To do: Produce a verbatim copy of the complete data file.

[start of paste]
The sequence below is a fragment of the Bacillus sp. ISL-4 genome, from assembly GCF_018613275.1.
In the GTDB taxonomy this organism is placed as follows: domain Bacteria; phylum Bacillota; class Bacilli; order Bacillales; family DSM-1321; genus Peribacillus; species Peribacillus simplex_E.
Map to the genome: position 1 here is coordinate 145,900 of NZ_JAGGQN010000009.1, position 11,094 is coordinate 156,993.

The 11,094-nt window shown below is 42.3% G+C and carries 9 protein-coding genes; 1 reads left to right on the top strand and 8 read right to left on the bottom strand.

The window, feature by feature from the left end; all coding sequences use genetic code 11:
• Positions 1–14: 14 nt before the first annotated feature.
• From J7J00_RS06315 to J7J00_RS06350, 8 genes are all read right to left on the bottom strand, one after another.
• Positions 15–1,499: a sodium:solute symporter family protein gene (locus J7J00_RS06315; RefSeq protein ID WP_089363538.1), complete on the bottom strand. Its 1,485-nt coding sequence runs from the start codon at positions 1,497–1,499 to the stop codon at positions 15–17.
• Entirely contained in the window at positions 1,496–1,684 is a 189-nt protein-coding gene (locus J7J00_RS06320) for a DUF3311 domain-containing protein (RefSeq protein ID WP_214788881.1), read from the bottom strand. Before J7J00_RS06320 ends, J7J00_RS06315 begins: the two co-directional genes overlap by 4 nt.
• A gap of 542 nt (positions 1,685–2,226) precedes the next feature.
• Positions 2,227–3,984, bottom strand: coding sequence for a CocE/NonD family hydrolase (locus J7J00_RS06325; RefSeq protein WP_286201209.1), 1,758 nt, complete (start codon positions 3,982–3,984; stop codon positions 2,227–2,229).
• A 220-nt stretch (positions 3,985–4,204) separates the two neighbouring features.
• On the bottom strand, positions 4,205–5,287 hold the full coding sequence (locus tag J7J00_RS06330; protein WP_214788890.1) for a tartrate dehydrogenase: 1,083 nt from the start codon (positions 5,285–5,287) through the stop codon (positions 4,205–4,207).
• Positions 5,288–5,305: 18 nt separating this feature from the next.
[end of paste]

The sequence below is a fragment of the Bacillus sp. ISL-4 genome, from assembly GCF_018613275.1.
In the GTDB taxonomy this organism is placed as follows: domain Bacteria; phylum Bacillota; class Bacilli; order Bacillales; family DSM-1321; genus Peribacillus; species Peribacillus simplex_E.
Map to the genome: position 1 here is coordinate 145,900 of NZ_JAGGQN010000009.1, position 11,094 is coordinate 156,993.

The 11,094-nt window shown below is 42.3% G+C and carries 9 protein-coding genes; 1 reads left to right on the top strand and 8 read right to left on the bottom strand.

The window, feature by feature from the left end; all coding sequences use genetic code 11:
• Positions 1–14: 14 nt before the first annotated feature.
• From J7J00_RS06315 to J7J00_RS06350, 8 genes are all read right to left on the bottom strand, one after another.
• Positions 15–1,499: a sodium:solute symporter family protein gene (locus J7J00_RS06315; RefSeq protein ID WP_089363538.1), complete on the bottom strand. Its 1,485-nt coding sequence runs from the start codon at positions 1,497–1,499 to the stop codon at positions 15–17.
• Entirely contained in the window at positions 1,496–1,684 is a 189-nt protein-coding gene (locus J7J00_RS06320) for a DUF3311 domain-containing protein (RefSeq protein ID WP_214788881.1), read from the bottom strand. Before J7J00_RS06320 ends, J7J00_RS06315 begins: the two co-directional genes overlap by 4 nt.
• A gap of 542 nt (positions 1,685–2,226) precedes the next feature.
• Positions 2,227–3,984, bottom strand: coding sequence for a CocE/NonD family hydrolase (locus J7J00_RS06325; RefSeq protein WP_286201209.1), 1,758 nt, complete (start codon positions 3,982–3,984; stop codon positions 2,227–2,229).
• A 220-nt stretch (positions 3,985–4,204) separates the two neighbouring features.
• On the bottom strand, positions 4,205–5,287 hold the full coding sequence (locus tag J7J00_RS06330; protein WP_214788890.1) for a tartrate dehydrogenase: 1,083 nt from the start codon (positions 5,285–5,287) through the stop codon (positions 4,205–4,207).
• Positions 5,288–5,305: 18 nt separating this feature from the next.